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Publication Detail
Social prescribing for individuals with mental health problems: a qualitative study of barriers and enablers experienced by general practitioners.
  • Publication Type:
    Journal article
  • Publication Sub Type:
  • Authors:
    Aughterson H, Baxter L, Fancourt D
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  • Pagination:
  • Journal:
    BMC Fam Pract
  • Volume:
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  • Keywords:
    Behaviour(al) change theory, COM-B, Community, Community engagement, GP behaviour, General practice (GP), Mental health, Social prescribing, Theoretical domains framework (TDF), United Kingdom (UK)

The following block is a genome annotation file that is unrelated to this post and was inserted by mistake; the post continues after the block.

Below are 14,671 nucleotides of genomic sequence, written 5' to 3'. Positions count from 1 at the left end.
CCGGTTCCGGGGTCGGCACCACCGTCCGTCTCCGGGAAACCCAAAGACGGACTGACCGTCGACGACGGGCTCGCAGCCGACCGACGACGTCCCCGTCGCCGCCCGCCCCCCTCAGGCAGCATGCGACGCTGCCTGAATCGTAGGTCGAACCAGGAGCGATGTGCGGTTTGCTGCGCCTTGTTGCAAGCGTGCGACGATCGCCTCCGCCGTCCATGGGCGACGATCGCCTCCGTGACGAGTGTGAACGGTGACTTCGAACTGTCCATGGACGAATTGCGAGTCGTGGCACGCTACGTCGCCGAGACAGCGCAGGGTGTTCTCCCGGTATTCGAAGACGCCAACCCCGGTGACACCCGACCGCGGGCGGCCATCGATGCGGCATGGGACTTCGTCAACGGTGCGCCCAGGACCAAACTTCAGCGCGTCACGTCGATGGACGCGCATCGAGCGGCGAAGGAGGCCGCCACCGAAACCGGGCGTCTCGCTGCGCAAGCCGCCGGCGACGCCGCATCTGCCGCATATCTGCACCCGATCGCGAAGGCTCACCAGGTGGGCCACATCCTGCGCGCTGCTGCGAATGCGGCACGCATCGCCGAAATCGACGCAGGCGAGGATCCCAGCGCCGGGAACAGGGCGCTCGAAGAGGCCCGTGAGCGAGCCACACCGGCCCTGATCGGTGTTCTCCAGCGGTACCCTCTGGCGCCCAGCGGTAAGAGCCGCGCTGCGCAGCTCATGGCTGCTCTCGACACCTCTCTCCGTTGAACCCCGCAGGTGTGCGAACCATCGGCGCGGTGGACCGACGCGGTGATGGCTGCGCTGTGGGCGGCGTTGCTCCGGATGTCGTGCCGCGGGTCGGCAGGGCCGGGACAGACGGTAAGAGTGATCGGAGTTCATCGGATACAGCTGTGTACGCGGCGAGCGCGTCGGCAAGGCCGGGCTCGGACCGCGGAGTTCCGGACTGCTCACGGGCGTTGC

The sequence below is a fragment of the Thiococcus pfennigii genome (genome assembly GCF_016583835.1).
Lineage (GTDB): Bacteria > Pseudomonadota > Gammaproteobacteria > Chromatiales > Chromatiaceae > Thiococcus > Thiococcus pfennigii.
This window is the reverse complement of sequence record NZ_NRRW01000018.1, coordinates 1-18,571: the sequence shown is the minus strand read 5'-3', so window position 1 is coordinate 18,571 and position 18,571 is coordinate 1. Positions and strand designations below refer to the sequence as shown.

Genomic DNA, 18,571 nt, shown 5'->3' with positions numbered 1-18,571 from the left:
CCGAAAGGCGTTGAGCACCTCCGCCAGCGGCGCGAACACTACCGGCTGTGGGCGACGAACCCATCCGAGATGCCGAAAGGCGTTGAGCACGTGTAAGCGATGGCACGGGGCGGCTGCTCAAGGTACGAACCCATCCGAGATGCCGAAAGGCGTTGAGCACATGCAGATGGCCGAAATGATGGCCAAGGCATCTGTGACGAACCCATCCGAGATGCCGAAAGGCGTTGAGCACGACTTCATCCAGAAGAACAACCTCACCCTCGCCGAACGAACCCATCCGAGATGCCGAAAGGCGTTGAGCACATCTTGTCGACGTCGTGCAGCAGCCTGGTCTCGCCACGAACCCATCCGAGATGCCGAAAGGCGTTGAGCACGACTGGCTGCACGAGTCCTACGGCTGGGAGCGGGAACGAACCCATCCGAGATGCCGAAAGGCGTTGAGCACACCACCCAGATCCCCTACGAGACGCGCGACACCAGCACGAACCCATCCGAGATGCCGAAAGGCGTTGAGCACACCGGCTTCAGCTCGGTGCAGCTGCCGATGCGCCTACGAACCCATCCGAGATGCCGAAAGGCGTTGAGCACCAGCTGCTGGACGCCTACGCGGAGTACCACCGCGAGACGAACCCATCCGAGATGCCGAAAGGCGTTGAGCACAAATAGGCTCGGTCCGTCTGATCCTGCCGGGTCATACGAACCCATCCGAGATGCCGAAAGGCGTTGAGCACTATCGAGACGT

BACKGROUND: There is growing evidence for the use of social prescribing as a means to improve the mental health of patients. However, there are gaps in understanding the barriers and enablers faced by General Practitioners (GPs) when engaging in social prescribing for patients with mental health problems. METHODS: This study uses a qualitative approach involving one-to-one interviews with GPs from across the UK. The COM-B model was used to elucidate barriers and enablers, and the Theoretical Domains Framework (TDF) and a Behaviour Change Theory and Techniques tool was used to identify interventions that could address these. RESULTS: GPs recognised the utility of social prescribing in addressing the high levels of psychosocial need they saw in their patient population, and expressed the need to de-medicalise certain patient problems. GPs were driven by a desire to help patients, and so they benefited from regular positive feedback to reinforce the value of their social prescribing referrals. They also discussed the importance of developing more robust evidence on social prescribing, but acknowledged the challenges of conducting rigorous research in community settings. GPs lacked the capacity, and formal training, to effectively engage with community groups for patients with mental health problems. Link workers, when available to GPs, were of fundamental importance in bridging the gap between the GP and community. The formation of trusting relationships was crucial at different points of the social prescribing pathway, with patients needing to trust GPs in order for them to agree to see a link worker or attend a community activity, and GPs requiring a range of strong inter-personal skills in order to gain patients' trust and motivate them. CONCLUSION: This study elucidates the barriers and enablers to social prescribing for patients with mental health problems, from the perspectives of GPs. Recommended interventions include a more systematic feedback structure for GPs and more formal training around social prescribing and developing the relevant inter-personal skills. This study provides insight for GPs and other practice staff, commissioners, managers, providers and community groups, to help design and deliver future social prescribing services.
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